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  #645  
Old 09-07-2008, 11:23 AM
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Originally Posted by Villemann View Post
As Warren just stated in a post, it DOES matter whether you have read it or not. This thread is for people, who have read 1015 (preferably all of it)
Well then, in this case I suppose it is bad luck for you that I have read it, and my personal opinion is that it's just so much ridiculous tabloid nonsense, speculation and personal conclusions, which you would like to pass off as established fact.

The lack of sources is completely detrimental to anything that the book might have had to say that was worth listening to, and the authors intrusiveness and at times complete lack of dignity and grace make this a book that I think is fit only for the tabloids and those that are willing and gullible enough to believe everything that is written.
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  #646  
Old 09-07-2008, 11:29 AM
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Well then, in this case I suppose it is bad luck for you that I have read it, and my personal opinion is that it's just so much tabloid nonsense.
No I am delighted you have read it! Now I know exactly where you stand on this whole issue of my book. It is not knowledge discussing here. It is prejudice! You have chosen not to believe a word of what I have written. That's your prerogative, but it hardly makes for a constructive discussion, does it?
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  #647  
Old 09-07-2008, 11:34 AM
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You would like to debate people on whether or not they have read the book, but what do you say to people who do not want to throw good money after bad and buy a book before they've gotten an impression of how others receive that book?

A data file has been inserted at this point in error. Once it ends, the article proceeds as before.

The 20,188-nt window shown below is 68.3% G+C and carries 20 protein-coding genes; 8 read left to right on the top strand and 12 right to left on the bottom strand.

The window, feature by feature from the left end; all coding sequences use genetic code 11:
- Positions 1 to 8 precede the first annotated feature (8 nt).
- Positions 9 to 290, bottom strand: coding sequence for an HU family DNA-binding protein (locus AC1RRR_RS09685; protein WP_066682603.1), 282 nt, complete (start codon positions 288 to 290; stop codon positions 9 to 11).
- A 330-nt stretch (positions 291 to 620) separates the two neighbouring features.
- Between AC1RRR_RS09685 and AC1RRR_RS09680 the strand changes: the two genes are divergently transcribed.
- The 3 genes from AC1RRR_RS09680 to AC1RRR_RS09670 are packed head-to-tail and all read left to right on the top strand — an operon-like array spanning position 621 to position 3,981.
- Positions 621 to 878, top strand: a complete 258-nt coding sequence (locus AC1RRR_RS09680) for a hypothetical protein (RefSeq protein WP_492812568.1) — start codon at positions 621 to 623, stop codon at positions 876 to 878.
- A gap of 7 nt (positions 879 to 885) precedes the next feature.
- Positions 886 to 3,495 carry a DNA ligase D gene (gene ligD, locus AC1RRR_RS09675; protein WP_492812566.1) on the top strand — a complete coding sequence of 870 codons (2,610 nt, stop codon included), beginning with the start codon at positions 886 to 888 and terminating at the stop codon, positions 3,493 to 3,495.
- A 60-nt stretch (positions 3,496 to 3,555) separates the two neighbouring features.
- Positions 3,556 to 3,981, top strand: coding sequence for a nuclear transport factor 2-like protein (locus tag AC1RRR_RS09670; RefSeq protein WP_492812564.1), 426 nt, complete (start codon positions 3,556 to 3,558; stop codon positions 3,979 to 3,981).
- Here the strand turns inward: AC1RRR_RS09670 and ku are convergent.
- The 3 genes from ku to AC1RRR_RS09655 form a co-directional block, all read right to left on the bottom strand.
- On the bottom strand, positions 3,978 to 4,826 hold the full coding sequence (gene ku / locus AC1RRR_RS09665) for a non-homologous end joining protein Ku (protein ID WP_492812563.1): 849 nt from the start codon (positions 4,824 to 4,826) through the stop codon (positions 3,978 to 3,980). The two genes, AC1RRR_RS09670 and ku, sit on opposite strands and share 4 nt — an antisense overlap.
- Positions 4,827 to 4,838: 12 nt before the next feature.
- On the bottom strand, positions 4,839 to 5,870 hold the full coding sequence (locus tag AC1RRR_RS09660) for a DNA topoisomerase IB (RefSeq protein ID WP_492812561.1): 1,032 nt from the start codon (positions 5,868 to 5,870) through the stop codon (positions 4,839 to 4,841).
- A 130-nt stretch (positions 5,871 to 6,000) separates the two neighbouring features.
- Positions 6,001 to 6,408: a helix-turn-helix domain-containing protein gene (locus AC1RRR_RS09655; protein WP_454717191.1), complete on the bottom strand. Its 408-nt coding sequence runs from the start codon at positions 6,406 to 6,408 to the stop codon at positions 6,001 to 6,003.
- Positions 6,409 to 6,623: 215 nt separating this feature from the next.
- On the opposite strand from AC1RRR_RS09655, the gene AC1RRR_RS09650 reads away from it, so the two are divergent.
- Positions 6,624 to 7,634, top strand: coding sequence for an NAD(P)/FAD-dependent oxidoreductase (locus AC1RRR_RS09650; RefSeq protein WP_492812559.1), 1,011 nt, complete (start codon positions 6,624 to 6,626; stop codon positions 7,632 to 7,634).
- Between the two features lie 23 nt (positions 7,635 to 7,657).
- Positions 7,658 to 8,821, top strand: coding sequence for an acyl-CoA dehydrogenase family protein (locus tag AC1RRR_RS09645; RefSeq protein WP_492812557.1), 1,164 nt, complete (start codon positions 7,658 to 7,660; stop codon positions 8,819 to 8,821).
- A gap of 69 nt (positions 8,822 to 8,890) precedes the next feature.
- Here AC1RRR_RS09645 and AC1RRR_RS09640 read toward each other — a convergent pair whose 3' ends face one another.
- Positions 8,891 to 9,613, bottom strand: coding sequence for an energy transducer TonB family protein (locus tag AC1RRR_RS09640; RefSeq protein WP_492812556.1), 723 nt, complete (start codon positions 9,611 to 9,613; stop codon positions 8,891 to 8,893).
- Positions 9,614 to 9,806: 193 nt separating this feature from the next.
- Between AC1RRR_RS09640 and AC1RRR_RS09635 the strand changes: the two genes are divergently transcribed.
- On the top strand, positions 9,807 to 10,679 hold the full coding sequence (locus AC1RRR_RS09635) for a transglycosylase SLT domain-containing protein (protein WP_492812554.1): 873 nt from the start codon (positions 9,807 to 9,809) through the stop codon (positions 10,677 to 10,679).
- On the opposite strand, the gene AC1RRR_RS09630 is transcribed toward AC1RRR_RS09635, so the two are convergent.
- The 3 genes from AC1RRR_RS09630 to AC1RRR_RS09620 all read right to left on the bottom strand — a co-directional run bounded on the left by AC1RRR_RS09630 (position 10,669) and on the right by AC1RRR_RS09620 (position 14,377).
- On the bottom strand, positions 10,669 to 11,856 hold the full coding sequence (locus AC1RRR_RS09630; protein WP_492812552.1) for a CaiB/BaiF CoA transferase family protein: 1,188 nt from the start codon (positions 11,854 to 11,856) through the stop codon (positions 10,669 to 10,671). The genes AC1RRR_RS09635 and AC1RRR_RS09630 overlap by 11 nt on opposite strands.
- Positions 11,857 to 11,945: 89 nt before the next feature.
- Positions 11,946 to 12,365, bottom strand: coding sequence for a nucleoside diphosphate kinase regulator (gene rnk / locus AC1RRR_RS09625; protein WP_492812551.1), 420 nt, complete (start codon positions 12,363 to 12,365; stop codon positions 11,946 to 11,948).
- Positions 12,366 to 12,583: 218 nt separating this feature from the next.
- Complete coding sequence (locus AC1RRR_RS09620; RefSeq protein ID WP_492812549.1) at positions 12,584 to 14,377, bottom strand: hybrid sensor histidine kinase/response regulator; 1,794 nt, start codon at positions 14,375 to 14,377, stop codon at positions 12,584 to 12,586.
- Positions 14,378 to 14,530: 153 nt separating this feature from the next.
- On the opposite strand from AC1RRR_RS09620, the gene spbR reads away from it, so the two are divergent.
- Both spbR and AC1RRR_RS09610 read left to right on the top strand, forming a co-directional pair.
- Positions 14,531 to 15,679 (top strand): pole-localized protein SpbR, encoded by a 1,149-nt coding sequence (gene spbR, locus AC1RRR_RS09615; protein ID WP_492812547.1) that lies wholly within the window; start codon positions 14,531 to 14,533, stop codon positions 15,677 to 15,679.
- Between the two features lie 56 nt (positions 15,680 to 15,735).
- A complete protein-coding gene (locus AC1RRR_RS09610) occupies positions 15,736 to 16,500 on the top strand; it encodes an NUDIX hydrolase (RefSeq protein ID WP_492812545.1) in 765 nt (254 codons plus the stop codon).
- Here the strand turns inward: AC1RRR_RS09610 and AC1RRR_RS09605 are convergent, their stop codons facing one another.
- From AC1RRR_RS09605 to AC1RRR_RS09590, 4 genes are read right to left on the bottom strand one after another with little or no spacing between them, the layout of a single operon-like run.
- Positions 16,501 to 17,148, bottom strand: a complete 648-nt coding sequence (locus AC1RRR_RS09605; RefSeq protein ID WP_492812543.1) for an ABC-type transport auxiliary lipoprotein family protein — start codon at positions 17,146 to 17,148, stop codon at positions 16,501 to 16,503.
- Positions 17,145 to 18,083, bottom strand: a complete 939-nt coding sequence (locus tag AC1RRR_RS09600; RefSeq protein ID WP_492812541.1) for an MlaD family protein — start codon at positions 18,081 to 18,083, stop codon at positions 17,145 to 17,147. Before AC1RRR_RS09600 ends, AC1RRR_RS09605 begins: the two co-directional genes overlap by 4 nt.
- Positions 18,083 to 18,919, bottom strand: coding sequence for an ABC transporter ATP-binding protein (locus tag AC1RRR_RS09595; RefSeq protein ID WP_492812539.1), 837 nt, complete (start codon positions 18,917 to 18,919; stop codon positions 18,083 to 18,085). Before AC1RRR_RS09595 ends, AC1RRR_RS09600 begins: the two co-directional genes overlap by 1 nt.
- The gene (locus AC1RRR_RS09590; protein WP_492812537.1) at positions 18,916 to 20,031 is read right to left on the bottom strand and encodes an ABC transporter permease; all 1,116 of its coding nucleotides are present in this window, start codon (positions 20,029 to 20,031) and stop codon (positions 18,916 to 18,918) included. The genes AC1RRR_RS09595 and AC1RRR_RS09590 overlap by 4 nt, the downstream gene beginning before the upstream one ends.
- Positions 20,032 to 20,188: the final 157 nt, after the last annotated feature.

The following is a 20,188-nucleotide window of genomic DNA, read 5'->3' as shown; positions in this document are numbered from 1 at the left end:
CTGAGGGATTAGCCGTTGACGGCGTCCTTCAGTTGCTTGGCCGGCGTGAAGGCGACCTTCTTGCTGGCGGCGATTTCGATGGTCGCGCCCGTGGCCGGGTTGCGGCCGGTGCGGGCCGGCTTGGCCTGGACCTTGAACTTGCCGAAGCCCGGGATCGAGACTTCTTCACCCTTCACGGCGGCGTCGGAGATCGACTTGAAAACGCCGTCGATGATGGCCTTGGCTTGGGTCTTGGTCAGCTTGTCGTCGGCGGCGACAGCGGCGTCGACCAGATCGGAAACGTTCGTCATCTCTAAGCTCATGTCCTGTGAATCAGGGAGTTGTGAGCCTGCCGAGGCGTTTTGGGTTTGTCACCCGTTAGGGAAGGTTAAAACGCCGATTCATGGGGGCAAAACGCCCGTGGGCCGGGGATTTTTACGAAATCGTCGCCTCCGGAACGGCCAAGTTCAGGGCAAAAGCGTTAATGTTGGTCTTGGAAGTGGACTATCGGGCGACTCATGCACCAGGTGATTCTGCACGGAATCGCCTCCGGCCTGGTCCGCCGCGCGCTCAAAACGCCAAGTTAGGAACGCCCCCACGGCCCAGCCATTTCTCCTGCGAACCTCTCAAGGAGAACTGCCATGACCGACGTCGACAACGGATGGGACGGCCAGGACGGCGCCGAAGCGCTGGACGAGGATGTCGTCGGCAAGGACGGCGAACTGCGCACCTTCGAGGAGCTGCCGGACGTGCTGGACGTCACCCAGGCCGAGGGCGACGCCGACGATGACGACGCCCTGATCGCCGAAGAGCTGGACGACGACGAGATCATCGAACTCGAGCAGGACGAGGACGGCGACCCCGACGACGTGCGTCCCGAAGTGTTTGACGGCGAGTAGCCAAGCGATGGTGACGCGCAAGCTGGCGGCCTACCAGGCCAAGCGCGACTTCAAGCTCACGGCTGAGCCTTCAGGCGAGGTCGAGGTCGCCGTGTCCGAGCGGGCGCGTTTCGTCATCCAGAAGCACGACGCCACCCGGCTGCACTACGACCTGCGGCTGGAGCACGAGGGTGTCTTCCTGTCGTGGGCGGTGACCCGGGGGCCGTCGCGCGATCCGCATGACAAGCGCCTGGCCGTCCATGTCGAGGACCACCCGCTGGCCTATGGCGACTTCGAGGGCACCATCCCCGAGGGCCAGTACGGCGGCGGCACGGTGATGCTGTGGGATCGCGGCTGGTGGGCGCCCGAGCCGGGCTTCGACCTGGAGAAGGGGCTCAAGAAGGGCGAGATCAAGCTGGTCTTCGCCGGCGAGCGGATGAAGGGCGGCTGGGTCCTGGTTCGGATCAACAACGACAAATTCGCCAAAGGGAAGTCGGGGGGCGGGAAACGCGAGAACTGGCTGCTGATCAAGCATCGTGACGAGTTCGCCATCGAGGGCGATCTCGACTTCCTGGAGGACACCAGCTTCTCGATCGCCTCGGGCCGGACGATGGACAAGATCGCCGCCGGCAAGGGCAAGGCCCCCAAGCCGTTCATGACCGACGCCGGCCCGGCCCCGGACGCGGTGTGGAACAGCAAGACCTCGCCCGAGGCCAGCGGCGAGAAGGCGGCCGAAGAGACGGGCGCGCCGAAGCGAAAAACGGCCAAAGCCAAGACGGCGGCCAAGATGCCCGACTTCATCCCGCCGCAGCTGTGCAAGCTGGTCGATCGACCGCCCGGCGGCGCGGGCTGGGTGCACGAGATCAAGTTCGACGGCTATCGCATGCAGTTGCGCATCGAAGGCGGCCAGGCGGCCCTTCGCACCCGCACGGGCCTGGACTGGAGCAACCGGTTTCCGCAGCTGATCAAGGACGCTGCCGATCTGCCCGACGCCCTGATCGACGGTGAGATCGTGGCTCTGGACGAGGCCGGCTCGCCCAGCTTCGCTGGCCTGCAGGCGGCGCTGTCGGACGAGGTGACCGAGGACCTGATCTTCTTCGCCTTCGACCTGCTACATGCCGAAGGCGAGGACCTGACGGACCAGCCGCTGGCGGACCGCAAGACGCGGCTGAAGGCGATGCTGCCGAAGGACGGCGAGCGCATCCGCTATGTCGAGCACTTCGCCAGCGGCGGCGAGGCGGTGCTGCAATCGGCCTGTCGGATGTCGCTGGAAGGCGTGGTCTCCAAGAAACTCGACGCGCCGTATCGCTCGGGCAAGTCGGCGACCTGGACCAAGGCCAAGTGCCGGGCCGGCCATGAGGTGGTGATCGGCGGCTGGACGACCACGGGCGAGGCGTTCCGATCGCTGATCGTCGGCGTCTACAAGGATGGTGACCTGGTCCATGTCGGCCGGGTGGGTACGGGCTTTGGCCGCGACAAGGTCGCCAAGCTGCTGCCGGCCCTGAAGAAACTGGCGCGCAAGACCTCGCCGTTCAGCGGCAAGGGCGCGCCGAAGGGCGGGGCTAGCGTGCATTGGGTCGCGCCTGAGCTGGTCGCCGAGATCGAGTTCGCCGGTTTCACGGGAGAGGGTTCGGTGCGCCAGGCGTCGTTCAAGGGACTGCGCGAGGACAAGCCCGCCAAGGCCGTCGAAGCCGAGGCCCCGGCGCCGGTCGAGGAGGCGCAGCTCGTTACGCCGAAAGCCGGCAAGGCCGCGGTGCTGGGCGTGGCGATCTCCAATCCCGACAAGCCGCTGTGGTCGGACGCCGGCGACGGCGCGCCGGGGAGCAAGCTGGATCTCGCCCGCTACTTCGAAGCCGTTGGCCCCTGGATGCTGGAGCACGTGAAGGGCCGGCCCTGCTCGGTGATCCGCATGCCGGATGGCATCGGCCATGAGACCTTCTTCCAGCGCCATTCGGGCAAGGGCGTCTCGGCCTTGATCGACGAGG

Many people will buy a book only after reading the reviews of said book by their contemporaries and reliable sources who have read and reviewed the book. The majority of the reviews in this thread have very little good to say about this book, and the published reports that I can find are also not stellar in their reviews. That's not to say that some on this forum have not found the book a good read, but they are in the minority.

Thus, if you really only want to debate the merits of your book with people who have read your book, then you might find a small audience. What might be better would be if you attempted to talk to people about why they should read your book and give better explanations as to sources, reasons for your conclusions, and why people might have not liked your book, and then you might find more people who were willing to buy the book and read it for themselves. However, the defensive, I won't answer any questions put to me unless you've read the book is putting off a lot of potential readers.
Oh, but I am not here to catch potential readers. You have all made of your minds a long time ago. Nothing I say or do can change your opinions.